What makes us missional?
I contend that it is not having a missional attitude or perspective, nor reading missional books, nor holding to a missional theology, nor having a missional agenda, nor being a speaker on the missional circuit. Being missional is an act of the Spirit that comes through our being reoriented in all of our life through participating with Jesus Christ in his resurrection from the dead.
Being missional is not our activity, but the activity of the Spirit in us, the same Spirit that raised Jesus from the dead (cf. Romans 8:11). When we seek to participate with God in what God is doing in the world, we are apt to participate in ways in which we set the agenda for how we are engaged – i.e., we seek to be missional in the ways we want to be missional. However, being missional has very little to do with our desires, and all to do with God’s redemptive purpose for humanity and the world. Just as we cannot crucify ourselves – crucifixion is an act that requires another, so too we cannot become missional by ourselves – it requires the action of the Spirit of God in our lives.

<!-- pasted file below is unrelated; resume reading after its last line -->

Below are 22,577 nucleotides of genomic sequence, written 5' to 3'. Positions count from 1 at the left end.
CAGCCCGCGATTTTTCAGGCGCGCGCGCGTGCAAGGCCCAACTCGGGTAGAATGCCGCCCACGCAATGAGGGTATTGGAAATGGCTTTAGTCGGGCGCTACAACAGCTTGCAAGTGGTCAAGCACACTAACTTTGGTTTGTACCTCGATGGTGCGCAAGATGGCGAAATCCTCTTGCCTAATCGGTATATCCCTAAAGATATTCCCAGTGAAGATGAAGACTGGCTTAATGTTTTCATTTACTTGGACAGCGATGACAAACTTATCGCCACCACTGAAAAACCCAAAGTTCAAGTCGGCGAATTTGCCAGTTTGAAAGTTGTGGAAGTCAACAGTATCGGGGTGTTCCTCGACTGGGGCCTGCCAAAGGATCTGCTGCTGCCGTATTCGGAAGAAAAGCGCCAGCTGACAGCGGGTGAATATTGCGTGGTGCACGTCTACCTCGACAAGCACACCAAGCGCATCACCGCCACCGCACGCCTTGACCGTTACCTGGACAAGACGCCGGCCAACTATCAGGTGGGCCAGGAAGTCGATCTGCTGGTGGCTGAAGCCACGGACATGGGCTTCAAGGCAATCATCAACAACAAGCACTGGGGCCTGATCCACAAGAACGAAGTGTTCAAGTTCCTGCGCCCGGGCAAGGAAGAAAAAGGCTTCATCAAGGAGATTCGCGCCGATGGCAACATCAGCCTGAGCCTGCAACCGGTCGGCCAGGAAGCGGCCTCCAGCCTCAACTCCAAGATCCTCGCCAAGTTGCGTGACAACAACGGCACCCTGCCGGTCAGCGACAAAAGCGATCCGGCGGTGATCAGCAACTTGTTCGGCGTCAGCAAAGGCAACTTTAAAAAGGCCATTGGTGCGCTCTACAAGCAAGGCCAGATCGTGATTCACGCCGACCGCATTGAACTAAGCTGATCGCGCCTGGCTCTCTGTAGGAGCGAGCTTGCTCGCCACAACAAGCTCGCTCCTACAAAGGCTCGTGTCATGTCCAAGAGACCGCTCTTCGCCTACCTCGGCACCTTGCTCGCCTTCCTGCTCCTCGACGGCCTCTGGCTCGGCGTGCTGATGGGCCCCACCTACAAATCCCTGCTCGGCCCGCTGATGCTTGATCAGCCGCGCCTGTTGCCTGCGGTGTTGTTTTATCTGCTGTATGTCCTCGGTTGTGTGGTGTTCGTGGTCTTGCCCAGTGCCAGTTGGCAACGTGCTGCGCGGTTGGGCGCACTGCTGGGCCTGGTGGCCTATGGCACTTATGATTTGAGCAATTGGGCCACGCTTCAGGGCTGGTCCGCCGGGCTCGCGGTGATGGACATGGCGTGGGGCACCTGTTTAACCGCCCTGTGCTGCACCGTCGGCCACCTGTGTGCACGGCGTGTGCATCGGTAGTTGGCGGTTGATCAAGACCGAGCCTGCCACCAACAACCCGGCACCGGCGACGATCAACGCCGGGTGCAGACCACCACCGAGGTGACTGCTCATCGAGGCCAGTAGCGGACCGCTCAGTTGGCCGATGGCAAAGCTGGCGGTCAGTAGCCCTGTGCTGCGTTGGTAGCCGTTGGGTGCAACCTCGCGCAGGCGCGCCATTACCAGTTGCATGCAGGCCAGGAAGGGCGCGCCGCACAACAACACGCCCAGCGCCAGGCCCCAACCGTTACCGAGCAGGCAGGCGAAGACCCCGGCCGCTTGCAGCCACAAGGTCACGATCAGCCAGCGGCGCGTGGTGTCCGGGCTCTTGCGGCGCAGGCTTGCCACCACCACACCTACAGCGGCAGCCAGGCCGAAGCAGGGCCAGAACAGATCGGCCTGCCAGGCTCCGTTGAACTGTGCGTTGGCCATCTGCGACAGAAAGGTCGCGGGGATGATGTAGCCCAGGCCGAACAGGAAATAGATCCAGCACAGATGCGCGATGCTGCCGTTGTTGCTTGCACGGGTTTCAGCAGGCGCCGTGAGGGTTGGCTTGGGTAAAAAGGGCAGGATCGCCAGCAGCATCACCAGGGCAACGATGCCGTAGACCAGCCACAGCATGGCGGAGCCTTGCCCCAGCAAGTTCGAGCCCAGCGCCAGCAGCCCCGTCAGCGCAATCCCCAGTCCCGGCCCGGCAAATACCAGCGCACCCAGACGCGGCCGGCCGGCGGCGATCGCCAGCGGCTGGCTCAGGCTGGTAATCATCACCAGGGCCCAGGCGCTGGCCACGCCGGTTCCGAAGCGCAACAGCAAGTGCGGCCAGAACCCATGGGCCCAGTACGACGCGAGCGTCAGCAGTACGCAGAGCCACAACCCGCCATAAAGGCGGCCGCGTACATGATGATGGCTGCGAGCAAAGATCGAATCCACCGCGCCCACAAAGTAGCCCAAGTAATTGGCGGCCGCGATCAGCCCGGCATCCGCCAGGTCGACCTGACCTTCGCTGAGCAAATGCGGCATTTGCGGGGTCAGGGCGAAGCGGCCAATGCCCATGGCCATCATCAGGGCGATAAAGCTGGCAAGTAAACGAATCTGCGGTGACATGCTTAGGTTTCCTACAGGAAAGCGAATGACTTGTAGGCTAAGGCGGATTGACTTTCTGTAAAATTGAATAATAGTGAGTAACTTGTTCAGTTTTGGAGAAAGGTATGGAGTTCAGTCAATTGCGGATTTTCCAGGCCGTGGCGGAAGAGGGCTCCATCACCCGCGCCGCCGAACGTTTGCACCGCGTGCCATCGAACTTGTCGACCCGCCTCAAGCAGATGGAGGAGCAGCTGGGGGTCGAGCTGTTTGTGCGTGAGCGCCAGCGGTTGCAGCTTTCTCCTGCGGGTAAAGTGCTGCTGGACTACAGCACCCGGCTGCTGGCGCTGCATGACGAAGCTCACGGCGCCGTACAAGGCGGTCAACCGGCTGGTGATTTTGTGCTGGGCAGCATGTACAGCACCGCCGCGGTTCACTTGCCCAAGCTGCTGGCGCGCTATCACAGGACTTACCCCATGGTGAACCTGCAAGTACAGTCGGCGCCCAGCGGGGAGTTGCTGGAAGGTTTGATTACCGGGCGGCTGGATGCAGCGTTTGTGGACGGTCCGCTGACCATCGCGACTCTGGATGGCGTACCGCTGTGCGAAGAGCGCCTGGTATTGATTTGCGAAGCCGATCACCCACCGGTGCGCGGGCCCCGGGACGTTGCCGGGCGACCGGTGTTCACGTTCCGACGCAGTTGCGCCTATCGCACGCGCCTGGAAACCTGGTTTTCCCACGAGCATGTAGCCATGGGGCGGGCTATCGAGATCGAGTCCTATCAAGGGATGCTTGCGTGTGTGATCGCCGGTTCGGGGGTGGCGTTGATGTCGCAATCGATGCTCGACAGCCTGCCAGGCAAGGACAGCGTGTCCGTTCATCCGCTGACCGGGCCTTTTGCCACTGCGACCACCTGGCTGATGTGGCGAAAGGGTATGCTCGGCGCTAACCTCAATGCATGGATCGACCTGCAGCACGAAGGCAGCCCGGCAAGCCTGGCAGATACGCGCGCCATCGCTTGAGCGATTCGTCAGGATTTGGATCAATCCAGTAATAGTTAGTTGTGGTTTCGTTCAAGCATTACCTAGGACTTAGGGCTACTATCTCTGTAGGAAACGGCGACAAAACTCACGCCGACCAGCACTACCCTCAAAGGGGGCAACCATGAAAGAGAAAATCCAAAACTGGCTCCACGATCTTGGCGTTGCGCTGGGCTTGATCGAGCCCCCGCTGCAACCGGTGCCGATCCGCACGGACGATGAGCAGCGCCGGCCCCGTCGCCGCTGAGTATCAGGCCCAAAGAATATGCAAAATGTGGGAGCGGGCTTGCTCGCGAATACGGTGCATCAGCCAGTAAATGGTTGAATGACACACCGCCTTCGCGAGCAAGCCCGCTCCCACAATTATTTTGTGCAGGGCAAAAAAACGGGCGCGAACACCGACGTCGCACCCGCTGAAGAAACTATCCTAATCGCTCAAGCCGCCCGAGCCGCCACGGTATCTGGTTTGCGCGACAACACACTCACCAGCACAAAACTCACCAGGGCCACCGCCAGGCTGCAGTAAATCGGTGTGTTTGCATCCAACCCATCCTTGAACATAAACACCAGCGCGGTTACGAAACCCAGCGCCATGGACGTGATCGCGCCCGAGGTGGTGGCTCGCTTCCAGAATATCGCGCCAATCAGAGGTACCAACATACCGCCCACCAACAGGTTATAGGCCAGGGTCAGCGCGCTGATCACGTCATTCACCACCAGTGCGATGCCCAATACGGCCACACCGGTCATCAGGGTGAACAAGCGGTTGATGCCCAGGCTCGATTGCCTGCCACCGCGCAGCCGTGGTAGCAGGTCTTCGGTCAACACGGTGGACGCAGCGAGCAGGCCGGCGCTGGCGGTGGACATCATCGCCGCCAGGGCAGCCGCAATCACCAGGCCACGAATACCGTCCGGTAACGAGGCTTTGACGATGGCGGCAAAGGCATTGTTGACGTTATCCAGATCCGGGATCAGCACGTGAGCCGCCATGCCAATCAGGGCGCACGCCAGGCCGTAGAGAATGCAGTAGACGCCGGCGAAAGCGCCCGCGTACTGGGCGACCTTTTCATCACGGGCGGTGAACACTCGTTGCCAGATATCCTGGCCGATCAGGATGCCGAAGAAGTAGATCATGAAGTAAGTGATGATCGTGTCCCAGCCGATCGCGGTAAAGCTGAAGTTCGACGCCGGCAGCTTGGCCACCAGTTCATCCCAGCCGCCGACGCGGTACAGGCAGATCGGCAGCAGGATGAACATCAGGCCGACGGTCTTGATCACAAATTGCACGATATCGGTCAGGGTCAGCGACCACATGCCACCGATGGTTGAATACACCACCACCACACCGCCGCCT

Being missional, becoming missional is what God does in us – as we participate in Christ’s life, crucifixion, death, and resurrection. We become participators in what God is doing in the world, participating with God in God’s mission as a community being sign, foretaste, and instrument of God’s present and coming reign, not by our own efforts, but through the action of the Spirit.
Being missional is a gift given to us by God as we are resurrected with Jesus Christ – so that it is no longer we who live but Christ who lives through us (cf. Galatians 2:20). It is the indwelling Spirit within our lives that leads, guides, directs us in living missionally, our lives and our actions being shaped by the purposes of God’s mission in the world, in noticing those whom God notices, in loving those Jesus came to set free (cf. Luke 4:18f). Being missional is something we receive in our lives as we yield to the work of the Spirit of God in our lives – and as we learn to walk in the ways of the Spirit – we will walk in ways that participate with God in God’s mission. This is the way Jesus lived – in the power of the Spirit, he did not carry out his own ministry agenda, but as the Gospel of John repeatedly expresses, Jesus did what he saw his Father doing, and speaking what he heard his Father speaking (cf. John 5:16-30; 7:16; 8:28; 10:17-18; 12:44-45, 49-50; 14:10, 24, 31; 15:10). Similarly, as we participate in the life of Christ Jesus in the presence and power of the Spirit, we participate in the ministry of Jesus (in Christopraxis – as Ray Anderson puts it), just as he participated in the mission of God.
Therefore, let us open our lives wide to the working of the Spirit in our lives – and in so doing, our living, our being, our doing will overflow in being the missional people of God.